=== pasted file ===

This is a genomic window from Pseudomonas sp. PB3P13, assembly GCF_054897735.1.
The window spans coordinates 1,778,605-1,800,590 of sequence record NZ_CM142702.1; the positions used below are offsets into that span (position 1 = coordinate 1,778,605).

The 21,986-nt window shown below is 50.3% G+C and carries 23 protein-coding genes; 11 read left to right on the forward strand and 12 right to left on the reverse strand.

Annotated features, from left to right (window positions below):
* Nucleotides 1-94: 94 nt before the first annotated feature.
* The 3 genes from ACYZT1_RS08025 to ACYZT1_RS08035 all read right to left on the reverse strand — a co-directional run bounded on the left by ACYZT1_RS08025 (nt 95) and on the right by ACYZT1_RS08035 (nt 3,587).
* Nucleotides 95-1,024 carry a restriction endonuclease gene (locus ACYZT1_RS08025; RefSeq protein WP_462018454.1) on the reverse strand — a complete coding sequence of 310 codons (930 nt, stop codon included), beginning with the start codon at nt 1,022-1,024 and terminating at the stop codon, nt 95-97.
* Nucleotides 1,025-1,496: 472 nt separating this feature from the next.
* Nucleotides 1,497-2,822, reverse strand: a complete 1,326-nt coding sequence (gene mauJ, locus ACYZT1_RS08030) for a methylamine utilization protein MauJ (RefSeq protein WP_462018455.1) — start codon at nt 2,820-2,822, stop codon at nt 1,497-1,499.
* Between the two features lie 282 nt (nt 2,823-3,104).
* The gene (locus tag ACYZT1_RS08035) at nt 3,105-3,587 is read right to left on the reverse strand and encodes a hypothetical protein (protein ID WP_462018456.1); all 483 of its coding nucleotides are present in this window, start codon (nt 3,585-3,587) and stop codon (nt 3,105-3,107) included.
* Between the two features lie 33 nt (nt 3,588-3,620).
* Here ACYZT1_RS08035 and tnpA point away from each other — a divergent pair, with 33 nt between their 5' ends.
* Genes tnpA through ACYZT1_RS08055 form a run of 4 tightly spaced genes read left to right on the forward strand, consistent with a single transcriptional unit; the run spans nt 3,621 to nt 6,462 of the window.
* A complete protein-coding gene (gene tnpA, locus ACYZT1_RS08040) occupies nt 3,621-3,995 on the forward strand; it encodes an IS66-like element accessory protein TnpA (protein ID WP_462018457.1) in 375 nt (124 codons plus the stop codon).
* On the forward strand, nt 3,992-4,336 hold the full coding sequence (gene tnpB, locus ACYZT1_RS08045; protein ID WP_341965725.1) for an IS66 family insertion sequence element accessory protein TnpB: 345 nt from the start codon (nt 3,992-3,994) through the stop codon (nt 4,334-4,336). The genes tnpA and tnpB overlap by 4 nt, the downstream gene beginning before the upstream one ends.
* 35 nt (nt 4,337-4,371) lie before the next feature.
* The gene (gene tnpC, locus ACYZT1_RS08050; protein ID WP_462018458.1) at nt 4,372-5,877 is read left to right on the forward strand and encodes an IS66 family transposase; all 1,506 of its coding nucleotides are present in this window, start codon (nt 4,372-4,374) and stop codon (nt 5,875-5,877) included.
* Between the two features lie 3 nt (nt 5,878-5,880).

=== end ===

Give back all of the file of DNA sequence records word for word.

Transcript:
This is a genomic window from Pseudomonas sp. PB3P13, assembly GCF_054897735.1.
The window spans coordinates 1,778,605-1,800,590 of sequence record NZ_CM142702.1; the positions used below are offsets into that span (position 1 = coordinate 1,778,605).

The 21,986-nt window shown below is 50.3% G+C and carries 23 protein-coding genes; 11 read left to right on the forward strand and 12 right to left on the reverse strand.

Annotated features, from left to right (window positions below):
* Nucleotides 1-94: 94 nt before the first annotated feature.
* The 3 genes from ACYZT1_RS08025 to ACYZT1_RS08035 all read right to left on the reverse strand — a co-directional run bounded on the left by ACYZT1_RS08025 (nt 95) and on the right by ACYZT1_RS08035 (nt 3,587).
* Nucleotides 95-1,024 carry a restriction endonuclease gene (locus ACYZT1_RS08025; RefSeq protein WP_462018454.1) on the reverse strand — a complete coding sequence of 310 codons (930 nt, stop codon included), beginning with the start codon at nt 1,022-1,024 and terminating at the stop codon, nt 95-97.
* Nucleotides 1,025-1,496: 472 nt separating this feature from the next.
* Nucleotides 1,497-2,822, reverse strand: a complete 1,326-nt coding sequence (gene mauJ, locus ACYZT1_RS08030) for a methylamine utilization protein MauJ (RefSeq protein WP_462018455.1) — start codon at nt 2,820-2,822, stop codon at nt 1,497-1,499.
* Between the two features lie 282 nt (nt 2,823-3,104).
* The gene (locus tag ACYZT1_RS08035) at nt 3,105-3,587 is read right to left on the reverse strand and encodes a hypothetical protein (protein ID WP_462018456.1); all 483 of its coding nucleotides are present in this window, start codon (nt 3,585-3,587) and stop codon (nt 3,105-3,107) included.
* Between the two features lie 33 nt (nt 3,588-3,620).
* Here ACYZT1_RS08035 and tnpA point away from each other — a divergent pair, with 33 nt between their 5' ends.
* Genes tnpA through ACYZT1_RS08055 form a run of 4 tightly spaced genes read left to right on the forward strand, consistent with a single transcriptional unit; the run spans nt 3,621 to nt 6,462 of the window.
* A complete protein-coding gene (gene tnpA, locus ACYZT1_RS08040) occupies nt 3,621-3,995 on the forward strand; it encodes an IS66-like element accessory protein TnpA (protein ID WP_462018457.1) in 375 nt (124 codons plus the stop codon).
* On the forward strand, nt 3,992-4,336 hold the full coding sequence (gene tnpB, locus ACYZT1_RS08045; protein ID WP_341965725.1) for an IS66 family insertion sequence element accessory protein TnpB: 345 nt from the start codon (nt 3,992-3,994) through the stop codon (nt 4,334-4,336). The genes tnpA and tnpB overlap by 4 nt, the downstream gene beginning before the upstream one ends.
* 35 nt (nt 4,337-4,371) lie before the next feature.
* The gene (gene tnpC, locus ACYZT1_RS08050; protein ID WP_462018458.1) at nt 4,372-5,877 is read left to right on the forward strand and encodes an IS66 family transposase; all 1,506 of its coding nucleotides are present in this window, start codon (nt 4,372-4,374) and stop codon (nt 5,875-5,877) included.
* Between the two features lie 3 nt (nt 5,878-5,880).